The American Sign Museum promotes sign preservation and restoration by displaying nearly 100 years of signage. We preserve and protect American history and pay homage to the artistry and craftsmanship of days gone by. Our collection honors an often overlooked part of our culture that hides in plain sight as part of our daily lives.
Tod Swormstedt spent 26 years on the staff of Signs of the Times magazine, and he became the fourth-generation editor of the "bible of the sign industry," which was founded in 1906. He parlayed all of his knowledge and contacts into a self-proclaimed “mid-life crisis project.” Here was Tod's chance to preserve the 3-D craftsmanship of multi-generational sign companies, to tell their stories and bring these signs to life before they were lost forever.
Thus, in 1999, he founded the National Signs of the Times Museum. With accelerating support, the museum was renamed and re-opened as the American Sign Museum in May 2005. Its temporary home within an arts center sufficed for several years, but growing pains ensued. The magnificent McDonald's and Holiday Inn signs couldn't be displayed to their full heights.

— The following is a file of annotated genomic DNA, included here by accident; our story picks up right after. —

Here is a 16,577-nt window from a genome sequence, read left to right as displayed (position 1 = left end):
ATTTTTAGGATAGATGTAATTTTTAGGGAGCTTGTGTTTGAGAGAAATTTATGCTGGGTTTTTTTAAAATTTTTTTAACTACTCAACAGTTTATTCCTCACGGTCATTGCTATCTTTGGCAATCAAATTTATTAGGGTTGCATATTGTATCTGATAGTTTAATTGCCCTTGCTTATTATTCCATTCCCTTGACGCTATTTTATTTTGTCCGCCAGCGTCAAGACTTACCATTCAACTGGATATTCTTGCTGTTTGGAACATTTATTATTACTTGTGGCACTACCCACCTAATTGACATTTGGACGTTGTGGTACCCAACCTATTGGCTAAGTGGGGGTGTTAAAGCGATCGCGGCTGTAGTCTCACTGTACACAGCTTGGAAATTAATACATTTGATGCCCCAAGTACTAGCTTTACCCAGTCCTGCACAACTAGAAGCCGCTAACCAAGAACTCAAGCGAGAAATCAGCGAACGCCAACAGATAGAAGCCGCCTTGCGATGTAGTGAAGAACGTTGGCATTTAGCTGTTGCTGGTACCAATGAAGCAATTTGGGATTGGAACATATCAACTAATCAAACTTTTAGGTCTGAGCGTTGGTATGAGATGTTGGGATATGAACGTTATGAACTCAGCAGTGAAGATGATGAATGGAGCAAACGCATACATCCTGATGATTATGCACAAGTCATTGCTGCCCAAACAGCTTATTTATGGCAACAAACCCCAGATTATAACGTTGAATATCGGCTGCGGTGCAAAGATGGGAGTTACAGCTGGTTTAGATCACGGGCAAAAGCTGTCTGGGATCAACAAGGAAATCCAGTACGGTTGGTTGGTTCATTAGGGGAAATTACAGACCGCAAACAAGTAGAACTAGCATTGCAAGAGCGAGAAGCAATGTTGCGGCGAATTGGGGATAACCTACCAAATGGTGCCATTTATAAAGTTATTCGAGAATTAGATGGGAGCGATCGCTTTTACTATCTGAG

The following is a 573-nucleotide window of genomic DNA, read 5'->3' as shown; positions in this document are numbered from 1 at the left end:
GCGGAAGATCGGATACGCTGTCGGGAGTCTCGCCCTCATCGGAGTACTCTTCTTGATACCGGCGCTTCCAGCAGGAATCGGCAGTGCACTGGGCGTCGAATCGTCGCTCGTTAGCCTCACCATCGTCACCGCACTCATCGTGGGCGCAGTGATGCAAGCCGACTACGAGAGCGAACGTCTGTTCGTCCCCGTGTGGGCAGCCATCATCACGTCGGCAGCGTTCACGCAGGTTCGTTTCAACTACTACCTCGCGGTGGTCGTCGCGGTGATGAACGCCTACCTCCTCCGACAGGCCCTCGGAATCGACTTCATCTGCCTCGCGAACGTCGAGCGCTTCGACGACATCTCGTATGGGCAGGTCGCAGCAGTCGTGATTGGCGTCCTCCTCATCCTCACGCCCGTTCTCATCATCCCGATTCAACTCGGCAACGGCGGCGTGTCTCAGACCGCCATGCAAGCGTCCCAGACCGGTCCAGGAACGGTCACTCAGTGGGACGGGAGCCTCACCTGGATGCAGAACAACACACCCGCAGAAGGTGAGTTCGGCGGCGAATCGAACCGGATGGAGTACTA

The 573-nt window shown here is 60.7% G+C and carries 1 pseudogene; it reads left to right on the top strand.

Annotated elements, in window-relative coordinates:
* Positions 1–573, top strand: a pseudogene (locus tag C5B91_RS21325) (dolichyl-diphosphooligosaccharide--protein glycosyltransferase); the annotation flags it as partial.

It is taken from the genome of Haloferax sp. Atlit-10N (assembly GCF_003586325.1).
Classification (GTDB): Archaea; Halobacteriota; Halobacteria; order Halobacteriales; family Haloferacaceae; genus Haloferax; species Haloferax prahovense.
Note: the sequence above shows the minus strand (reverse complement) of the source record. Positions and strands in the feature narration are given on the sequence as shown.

Tod began searching for a more permanent home for the ever-growing collection. He needed to fulfill his vision for an interactive museum experience. He found ASM's new home in Camp Washington, an appropriately historic area of Cincinnati. The century-old Oesterlein Machine Company-Fashion Frocks, Inc. Complex became ASM's new home. Its doors opened in June 2012.
ASM's expansion has continued unabated. New acquisitions arrive weekly, and the 20,000 square feet of museum space quickly filled. In October 2016, the roof in the annex of the building was replaced, which allows for a future doubling of the museum's size.